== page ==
Posts Tagged cat behaviour
My cat often comes out with us on local walks. Does anyone else’s do this? We get some funny looks and the occasional person tells us their cat used to do the same. What upsets me though is when children tease my cat; one little girl was hissing at him last week and my daughter told me about two boys who exclaimed they couldn’t coax him into their garden now. Why would they want to do that? Another young boy tried chasing him by riding up to my cat on his bike then screaming at him! WTF! You hear people say things loud enough for you to hear but they rarely say it to your face. Rude.
Admittedly my cat (his name is Lego) can be annoying at times…he demands his bowl be topped up with food even though there is only a tiny bit of the bowl visible underneath the cat food already in it. He will demand to be let out of the front door even though the back door is wide open. He pounces on you as you walk up and down the stairs or if you ignore him while he is making one of his numerous demands. Even my dogs, Bull Terriers of friendly sweet disposition are under his thumb. if said kitty has been in a fight, the stress it creates causes him to bat one of them if they dare to pass by him. If he is drinking from the water bowl they will form an orderly queue behind him. If he is sat by a doorway they will wait for him to move first. Yet you often hear people say cats and dogs are natural enemies. I’m confident my dogs would not hurt the cat. But I’m less than confident about the people in my neighbourhood.
Lego has an excellent recall. I love it when we are a little ahead of him and he yowls that we are too far away so I turn and call him, he runs toward us then right between the dogs while they are on lead. They don’t fuss or get excited. Sometimes if off lead one of them will be really playful and try to invite him to play with them. He doesn’t.
I’d love to hear if anyone else has such a cat!
My time with the Academy for Dog Trainers may be have only been a short while thus far, but man have I learned so much already! Including that I didn’t know as much as I thought I did and that my brain is quite good at thinking in quadrants; something I never even thought possible! The syllabus is taught by breaking down everything into easy to assimilate bite sized chunks, therefore learning is easier and highly effective. Awesome stuff and Jean is a fantastic critical thinker and mentor, nothing is too much trouble for her.
So, what do I mean by quadrants? They are the cornerstone to training it would seem, something I already did know on a certain level but the training the Academy gives you makes you see everything in quadrants! Honestly, I am taking examples from everything including my own behaviour in everyday life. It all made my head explode at first as I’m so used to feeling bad about using the words punishment and negative when applied to behaviour but in order to use Applied Behaviour Analysis (ABA) you have to think in quadrants! They are how you decide if a behaviour has increased or decreased and how.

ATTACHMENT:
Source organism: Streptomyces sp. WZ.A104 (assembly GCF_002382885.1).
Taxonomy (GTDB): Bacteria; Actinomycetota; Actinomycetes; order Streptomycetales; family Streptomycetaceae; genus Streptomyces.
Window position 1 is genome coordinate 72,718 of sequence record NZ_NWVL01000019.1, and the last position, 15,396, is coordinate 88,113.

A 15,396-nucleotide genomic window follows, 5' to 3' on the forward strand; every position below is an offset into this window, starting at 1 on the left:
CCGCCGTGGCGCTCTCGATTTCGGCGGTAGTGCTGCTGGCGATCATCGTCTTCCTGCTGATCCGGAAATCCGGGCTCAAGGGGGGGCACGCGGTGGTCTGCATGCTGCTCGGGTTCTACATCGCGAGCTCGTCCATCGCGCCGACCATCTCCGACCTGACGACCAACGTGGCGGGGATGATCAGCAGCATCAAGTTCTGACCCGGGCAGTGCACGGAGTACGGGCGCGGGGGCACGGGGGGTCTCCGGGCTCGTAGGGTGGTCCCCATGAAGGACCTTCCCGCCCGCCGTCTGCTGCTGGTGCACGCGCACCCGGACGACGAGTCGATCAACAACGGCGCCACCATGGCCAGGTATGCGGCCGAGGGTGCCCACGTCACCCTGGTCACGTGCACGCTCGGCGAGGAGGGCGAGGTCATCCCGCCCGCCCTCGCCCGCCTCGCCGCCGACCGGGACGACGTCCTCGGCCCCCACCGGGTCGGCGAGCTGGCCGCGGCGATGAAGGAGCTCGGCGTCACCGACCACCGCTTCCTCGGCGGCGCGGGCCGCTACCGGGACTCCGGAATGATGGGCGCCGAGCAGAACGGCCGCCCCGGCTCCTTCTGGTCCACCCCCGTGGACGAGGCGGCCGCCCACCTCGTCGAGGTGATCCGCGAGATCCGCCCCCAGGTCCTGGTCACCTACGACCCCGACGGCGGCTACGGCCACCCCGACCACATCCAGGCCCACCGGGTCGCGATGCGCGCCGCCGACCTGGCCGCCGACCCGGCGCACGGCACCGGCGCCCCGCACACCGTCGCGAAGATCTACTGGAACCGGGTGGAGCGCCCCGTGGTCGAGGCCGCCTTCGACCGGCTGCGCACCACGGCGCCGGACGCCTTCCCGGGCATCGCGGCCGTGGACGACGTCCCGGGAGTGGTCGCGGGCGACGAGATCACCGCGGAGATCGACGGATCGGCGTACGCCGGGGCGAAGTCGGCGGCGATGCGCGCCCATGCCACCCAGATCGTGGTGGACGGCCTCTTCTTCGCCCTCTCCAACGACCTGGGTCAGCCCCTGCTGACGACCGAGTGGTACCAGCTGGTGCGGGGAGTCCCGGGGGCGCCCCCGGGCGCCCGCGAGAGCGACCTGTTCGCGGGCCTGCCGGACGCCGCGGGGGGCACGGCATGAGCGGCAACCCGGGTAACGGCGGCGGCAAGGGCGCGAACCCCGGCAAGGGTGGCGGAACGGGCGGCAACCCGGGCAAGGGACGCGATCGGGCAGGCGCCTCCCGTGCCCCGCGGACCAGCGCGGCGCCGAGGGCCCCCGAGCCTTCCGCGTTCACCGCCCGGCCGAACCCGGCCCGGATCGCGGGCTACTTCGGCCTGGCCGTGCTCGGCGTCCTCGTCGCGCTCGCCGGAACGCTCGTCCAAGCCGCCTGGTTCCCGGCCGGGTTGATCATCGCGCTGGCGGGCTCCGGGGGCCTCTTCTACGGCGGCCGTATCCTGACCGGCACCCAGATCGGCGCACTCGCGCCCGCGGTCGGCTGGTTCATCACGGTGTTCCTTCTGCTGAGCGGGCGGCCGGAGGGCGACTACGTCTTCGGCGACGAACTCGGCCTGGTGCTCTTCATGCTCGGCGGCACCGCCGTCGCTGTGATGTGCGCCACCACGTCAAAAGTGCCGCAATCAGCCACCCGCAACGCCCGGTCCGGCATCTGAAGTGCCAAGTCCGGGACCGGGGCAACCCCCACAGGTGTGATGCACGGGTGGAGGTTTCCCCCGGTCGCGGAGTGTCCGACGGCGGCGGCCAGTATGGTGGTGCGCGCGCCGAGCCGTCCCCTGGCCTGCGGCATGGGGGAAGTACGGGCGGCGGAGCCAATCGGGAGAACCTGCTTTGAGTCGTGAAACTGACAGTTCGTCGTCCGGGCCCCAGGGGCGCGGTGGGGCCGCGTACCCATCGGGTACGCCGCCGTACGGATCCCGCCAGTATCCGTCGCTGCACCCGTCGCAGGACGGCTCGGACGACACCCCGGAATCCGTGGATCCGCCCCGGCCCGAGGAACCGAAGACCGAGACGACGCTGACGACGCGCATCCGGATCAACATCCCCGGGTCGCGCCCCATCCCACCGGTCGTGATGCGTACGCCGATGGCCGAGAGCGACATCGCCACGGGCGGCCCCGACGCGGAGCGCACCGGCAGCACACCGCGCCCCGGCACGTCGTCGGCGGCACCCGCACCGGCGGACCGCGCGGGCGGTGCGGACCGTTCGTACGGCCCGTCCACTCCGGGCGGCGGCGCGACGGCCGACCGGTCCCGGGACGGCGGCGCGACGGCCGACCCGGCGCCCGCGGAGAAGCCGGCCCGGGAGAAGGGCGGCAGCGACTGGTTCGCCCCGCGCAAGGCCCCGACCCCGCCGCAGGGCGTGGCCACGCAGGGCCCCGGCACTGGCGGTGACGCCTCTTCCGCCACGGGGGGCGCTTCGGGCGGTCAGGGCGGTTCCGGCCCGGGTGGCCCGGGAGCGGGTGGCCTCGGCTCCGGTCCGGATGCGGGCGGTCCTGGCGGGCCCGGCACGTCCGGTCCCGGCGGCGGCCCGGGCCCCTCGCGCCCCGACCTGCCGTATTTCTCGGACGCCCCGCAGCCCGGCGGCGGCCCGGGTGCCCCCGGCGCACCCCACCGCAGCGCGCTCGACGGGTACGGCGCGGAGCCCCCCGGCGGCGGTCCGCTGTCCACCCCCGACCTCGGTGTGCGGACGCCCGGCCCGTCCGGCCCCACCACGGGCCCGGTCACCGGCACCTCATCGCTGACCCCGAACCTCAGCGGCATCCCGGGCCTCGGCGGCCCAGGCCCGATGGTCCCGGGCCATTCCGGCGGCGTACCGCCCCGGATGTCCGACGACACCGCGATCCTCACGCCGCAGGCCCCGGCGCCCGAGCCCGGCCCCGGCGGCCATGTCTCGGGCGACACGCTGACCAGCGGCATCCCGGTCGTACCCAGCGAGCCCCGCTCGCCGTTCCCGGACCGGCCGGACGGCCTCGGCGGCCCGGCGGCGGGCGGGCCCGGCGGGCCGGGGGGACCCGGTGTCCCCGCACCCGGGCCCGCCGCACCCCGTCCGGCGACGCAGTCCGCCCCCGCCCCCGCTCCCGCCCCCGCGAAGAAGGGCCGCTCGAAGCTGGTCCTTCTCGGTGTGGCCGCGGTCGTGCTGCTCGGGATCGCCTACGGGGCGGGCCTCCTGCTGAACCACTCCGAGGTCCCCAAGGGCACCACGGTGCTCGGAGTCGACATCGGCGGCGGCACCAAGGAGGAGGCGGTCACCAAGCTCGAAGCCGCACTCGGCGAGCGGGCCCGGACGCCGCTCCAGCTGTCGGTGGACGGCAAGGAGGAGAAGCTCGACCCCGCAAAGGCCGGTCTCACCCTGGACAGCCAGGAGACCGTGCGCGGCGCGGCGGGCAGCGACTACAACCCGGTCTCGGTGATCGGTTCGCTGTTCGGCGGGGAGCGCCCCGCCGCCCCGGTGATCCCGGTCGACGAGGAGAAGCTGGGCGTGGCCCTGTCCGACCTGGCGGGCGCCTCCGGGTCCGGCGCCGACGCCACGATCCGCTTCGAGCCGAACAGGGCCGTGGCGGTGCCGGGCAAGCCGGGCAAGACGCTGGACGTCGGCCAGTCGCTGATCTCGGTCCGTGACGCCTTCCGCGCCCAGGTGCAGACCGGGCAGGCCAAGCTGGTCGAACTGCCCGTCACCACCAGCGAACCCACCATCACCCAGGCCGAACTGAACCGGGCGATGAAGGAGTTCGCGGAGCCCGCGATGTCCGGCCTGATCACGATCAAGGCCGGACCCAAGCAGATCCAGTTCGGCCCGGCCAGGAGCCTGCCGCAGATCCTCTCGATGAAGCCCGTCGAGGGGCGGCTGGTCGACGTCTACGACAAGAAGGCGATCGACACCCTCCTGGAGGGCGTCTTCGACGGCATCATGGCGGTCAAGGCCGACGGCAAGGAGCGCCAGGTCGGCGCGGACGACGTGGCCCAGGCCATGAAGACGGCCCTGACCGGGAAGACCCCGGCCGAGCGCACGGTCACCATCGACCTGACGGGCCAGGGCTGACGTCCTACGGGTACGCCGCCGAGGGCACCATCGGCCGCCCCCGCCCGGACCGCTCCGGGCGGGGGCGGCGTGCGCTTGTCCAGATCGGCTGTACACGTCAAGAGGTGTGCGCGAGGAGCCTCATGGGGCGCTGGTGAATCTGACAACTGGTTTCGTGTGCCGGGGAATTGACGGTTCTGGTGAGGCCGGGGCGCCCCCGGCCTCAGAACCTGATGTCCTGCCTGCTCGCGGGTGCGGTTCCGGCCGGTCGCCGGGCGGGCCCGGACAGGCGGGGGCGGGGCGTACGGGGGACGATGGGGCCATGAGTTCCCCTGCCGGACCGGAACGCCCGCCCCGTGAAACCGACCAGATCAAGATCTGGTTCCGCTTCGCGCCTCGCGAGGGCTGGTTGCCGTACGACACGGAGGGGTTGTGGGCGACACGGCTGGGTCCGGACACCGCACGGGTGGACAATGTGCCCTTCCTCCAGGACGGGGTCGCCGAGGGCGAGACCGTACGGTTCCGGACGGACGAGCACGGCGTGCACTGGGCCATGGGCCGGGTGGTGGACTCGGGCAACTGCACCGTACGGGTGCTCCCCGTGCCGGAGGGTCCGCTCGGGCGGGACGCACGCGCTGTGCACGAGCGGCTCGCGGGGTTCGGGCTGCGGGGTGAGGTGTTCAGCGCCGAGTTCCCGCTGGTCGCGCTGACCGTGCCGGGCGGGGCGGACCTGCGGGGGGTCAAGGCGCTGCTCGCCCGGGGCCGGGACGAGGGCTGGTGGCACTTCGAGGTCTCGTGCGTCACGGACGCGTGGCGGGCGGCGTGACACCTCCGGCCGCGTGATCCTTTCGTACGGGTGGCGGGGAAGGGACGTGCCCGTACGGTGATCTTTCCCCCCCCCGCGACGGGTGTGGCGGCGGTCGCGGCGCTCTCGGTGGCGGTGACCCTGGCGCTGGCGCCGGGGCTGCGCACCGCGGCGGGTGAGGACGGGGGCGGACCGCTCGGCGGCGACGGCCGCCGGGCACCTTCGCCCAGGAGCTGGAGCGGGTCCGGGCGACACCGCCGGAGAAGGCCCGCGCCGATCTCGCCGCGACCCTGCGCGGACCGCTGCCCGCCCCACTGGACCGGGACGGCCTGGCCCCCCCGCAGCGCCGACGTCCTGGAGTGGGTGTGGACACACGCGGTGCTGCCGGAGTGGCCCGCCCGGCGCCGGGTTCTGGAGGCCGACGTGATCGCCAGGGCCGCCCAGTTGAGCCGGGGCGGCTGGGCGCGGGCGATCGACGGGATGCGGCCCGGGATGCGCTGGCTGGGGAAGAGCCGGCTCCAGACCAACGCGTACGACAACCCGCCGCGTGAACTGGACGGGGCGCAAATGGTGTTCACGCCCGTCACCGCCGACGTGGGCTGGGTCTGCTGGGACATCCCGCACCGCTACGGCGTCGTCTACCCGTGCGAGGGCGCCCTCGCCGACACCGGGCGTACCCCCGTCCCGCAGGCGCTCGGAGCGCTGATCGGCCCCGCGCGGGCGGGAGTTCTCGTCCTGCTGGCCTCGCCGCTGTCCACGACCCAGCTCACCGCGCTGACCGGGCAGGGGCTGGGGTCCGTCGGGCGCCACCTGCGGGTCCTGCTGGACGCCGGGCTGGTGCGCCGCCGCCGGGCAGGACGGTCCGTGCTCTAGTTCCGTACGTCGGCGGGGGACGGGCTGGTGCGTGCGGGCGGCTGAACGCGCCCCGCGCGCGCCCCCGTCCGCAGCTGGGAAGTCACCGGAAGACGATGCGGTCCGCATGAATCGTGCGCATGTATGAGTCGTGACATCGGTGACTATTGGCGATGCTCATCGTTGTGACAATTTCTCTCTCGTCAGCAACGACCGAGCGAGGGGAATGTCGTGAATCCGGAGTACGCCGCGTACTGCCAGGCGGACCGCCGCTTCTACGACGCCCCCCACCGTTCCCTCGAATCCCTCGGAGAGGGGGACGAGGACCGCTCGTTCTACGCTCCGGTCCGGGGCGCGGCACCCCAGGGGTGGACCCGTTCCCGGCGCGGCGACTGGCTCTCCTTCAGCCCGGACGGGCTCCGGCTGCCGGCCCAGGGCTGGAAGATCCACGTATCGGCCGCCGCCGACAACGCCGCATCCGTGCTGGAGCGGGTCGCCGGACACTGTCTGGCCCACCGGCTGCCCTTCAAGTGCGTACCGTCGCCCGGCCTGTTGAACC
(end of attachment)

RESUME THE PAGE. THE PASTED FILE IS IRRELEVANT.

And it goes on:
Reinforcement & Punishment. Negative and Positive.
Positive and Negative Reinforcement increase a behaviour. Positive and negative Punishment decrease a behaviour. Simples.
Over the last few years there has been an enormous movement in attitude toward the positive reinforcement part of the quadrant with trainers saying they only teach positive reinforcement methods. I included myself naively in that. The dread evoked from using the words negative and punishment smacked of old school Alpha methods and aversive (force) training. It’s simply not like that though. If you withhold a treat from a pet because he didn’t sit for you on cue that’s not positive, that is negative. It’s not wrong, it’s part of the quadrant and that is science based fact!
The way to deal with getting your head around using the words negative and punishment in training is to think of them as the mathematical symbols, plus and minus. Plus means add and minus means take away, right? So if you increase a behaviour it’s on the plus side of the quadrant and if you decrease a behaviour it’s on the minus side of the quadrant!
If you decrease a behaviour it’s been punished, if you increase a behaviour it’s been reinforced.
So now to help me decide if a behaviour has increased or decreased I use the quadrants, ask some questions about the behaviour and it’s consequence (the outcome of the behaviour). Thank you Jean Donaldson, the Academy is truly, the Harvard of dog training!
Having teamed up with an artist (Charley from LabraDOODLEZ) recently, I am very pleased to launch my information sheets! These are visual aides designed to help dog and cat owners learn a bit more about their companions behaviour and body language in an easy and effective way. Combining a small amount of text and colourful illustrations these sheets are handy guides to build into a portfolio you can refer to again and again. They will be available for absolutely free for anyone who wants one and if it helps prevent just one dog bite or one senseless waste of innocent life then I consider that payment enough.
The illustrator I worked with was a wonderful, talented lady called Charley from Labradoodlez.com she worked on lots of sketches and helped me compose the final posters, thoroughly professional in addition to being amazing with art! We have come up with so many ideas for these sheets and beyond so I am really looking forward to working with Charley in the future. Charley takes commissions for pet portraits and caricatures so please visit her website to see and learn more of her artwork and packages plus her passion for deaf dogs.
I’d also like to thank April (known as @Lilacsky215 on Twitter) for putting me in touch with Charley, April is an upcoming dog-trainer. Thanks April!